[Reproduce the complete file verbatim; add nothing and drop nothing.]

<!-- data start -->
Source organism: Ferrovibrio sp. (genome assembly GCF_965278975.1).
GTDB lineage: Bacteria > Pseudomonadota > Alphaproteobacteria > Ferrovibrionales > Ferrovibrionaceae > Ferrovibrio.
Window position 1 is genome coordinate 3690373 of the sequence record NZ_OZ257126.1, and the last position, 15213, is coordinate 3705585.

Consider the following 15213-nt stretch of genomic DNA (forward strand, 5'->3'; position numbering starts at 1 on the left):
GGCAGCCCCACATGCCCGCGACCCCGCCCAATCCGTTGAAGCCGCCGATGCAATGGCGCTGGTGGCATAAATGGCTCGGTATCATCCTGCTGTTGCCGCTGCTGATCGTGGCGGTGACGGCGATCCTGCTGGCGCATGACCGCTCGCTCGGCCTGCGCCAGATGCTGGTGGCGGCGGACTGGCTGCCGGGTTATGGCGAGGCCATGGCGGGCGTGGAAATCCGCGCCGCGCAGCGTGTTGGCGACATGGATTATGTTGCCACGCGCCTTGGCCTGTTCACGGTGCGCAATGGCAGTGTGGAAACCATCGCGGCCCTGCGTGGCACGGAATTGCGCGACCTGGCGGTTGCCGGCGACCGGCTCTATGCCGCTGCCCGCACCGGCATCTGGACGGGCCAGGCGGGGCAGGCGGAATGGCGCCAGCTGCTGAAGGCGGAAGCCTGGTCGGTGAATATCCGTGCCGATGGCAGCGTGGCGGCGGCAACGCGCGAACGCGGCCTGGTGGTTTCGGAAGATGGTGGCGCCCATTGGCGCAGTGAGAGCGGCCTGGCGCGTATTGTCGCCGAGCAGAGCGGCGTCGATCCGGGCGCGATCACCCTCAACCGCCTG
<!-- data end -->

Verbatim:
Source organism: Ferrovibrio sp. (genome assembly GCF_965278975.1).
GTDB lineage: Bacteria > Pseudomonadota > Alphaproteobacteria > Ferrovibrionales > Ferrovibrionaceae > Ferrovibrio.
Window position 1 is genome coordinate 3690373 of the sequence record NZ_OZ257126.1, and the last position, 15213, is coordinate 3705585.

Consider the following 15213-nt stretch of genomic DNA (forward strand, 5'->3'; position numbering starts at 1 on the left):
GGCAGCCCCACATGCCCGCGACCCCGCCCAATCCGTTGAAGCCGCCGATGCAATGGCGCTGGTGGCATAAATGGCTCGGTATCATCCTGCTGTTGCCGCTGCTGATCGTGGCGGTGACGGCGATCCTGCTGGCGCATGACCGCTCGCTCGGCCTGCGCCAGATGCTGGTGGCGGCGGACTGGCTGCCGGGTTATGGCGAGGCCATGGCGGGCGTGGAAATCCGCGCCGCGCAGCGTGTTGGCGACATGGATTATGTTGCCACGCGCCTTGGCCTGTTCACGGTGCGCAATGGCAGTGTGGAAACCATCGCGGCCCTGCGTGGCACGGAATTGCGCGACCTGGCGGTTGCCGGCGACCGGCTCTATGCCGCTGCCCGCACCGGCATCTGGACGGGCCAGGCGGGGCAGGCGGAATGGCGCCAGCTGCTGAAGGCGGAAGCCTGGTCGGTGAATATCCGTGCCGATGGCAGCGTGGCGGCGGCAACGCGCGAACGCGGCCTGGTGGTTTCGGAAGATGGTGGCGCCCATTGGCGCAGTGAGAGCGGCCTGGCGCGTATTGTCGCCGAGCAGAGCGGCGTCGATCCGGGCGCGATCACCCTCAACCGCCTG